NOAA Says Offshore Wind Could Lead To Lower Fishery Quotas - The Fisherman

NOAA Says Offshore Wind Could Lead To Lower Fishery Quotas

A 388-page report compiled in partnership between the commercial fishing industry and federal government agencies summarizes massive changes that offshore wind development could bring to U.S. fisheries and the ocean environment.

Topics in the report entitled “Fisheries and Offshore Wind Interactions: Synthesis of Science” show how fishermen may be displaced from traditional fishing grounds and that electromagnetic fields (EMF) around high-power undersea cables can change fish behavior.  Produced as a NOAA Technical Memorandum with the Responsible Offshore Development Alliance (RODA), Bureau of Ocean Energy Management (BOEM) and the Northeast Fisheries Science Center, the report details a striking array of issues related to industrial offshore wind development related to coastal fisheries.

The Synthesis of Science report says it’s presently unclear what impact EMF from subsea cables will have on fisheries and fish behavior.  “The lack of knowledge on the intensities of EMF anticipated from OSW (offshore wind) cables makes it difficult to draw conclusions based on the studies to date,” the report states, noting that skates and rays, as well as sturgeon, appear to be most receptive to EMF and therefore have the greatest potential for impacts; though it also states that fishermen are equally concerned about potential impacts on inshore/offshore migration of demersal species like summer flounder.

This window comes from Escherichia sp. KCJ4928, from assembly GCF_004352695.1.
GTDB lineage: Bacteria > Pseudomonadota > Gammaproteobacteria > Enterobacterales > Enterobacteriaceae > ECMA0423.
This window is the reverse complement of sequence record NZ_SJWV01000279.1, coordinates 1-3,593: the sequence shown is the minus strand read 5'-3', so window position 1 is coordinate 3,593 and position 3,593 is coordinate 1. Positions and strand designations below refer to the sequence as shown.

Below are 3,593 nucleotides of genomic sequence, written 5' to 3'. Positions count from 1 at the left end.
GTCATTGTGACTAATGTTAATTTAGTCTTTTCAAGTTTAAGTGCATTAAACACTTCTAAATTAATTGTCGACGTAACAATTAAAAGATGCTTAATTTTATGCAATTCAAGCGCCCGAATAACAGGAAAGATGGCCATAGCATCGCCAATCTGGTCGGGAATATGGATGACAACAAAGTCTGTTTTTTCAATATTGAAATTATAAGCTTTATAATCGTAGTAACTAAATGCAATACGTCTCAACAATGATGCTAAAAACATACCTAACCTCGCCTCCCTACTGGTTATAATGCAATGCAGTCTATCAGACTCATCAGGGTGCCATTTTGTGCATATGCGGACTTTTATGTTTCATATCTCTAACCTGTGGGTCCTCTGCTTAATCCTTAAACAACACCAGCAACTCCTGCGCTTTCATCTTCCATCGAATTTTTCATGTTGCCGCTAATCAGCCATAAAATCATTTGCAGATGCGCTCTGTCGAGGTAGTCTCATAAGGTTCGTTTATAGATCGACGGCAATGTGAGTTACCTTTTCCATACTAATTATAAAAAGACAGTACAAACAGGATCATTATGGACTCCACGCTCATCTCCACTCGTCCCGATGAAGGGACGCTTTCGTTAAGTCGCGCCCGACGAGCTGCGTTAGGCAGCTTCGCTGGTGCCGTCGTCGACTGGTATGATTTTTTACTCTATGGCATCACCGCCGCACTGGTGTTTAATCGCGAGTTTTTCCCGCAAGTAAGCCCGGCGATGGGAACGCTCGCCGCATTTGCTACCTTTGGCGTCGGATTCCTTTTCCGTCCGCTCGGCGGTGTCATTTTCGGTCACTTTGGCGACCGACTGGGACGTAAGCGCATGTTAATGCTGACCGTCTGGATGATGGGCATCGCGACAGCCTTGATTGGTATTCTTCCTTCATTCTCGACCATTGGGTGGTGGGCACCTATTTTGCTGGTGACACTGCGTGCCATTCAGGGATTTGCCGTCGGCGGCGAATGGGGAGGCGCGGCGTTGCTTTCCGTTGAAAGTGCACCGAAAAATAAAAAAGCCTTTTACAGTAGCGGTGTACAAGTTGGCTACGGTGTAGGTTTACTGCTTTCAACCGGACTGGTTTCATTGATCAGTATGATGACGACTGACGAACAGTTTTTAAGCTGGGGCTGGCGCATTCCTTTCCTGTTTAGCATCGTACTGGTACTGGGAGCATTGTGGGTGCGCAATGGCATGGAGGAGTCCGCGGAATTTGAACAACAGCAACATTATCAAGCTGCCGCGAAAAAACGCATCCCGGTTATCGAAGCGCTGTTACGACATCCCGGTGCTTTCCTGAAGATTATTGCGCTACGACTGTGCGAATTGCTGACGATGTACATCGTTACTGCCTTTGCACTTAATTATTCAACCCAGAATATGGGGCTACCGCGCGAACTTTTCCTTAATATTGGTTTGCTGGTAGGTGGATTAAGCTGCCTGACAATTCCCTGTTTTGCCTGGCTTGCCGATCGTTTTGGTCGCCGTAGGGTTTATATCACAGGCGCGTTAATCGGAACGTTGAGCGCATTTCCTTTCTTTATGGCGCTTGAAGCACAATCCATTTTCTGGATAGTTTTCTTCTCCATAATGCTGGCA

“Any impacts of EMF to the availability of species may result in negative socioeconomic impacts to the fishing industry,” the report stated.

According to the government report, the most significant effect on recreational fishing from industrial offshore wind development will be from activity exclusion and possibly fish stock displacement, though the study also acknowledges that impacts to NOAA Fisheries stock assessment surveys will also be adversely impacted.

“By disrupting survey programs and the assessments that depend upon them, OSW development will result in serious adverse impacts on U.S. fisheries stakeholders,” the report states, adding “These impacts will lead to greater uncertainty in abundance estimates, which will likely lead to lower fishery quotas and lost revenue to commercial and recreational fishermen.”

More information can be found in the full document at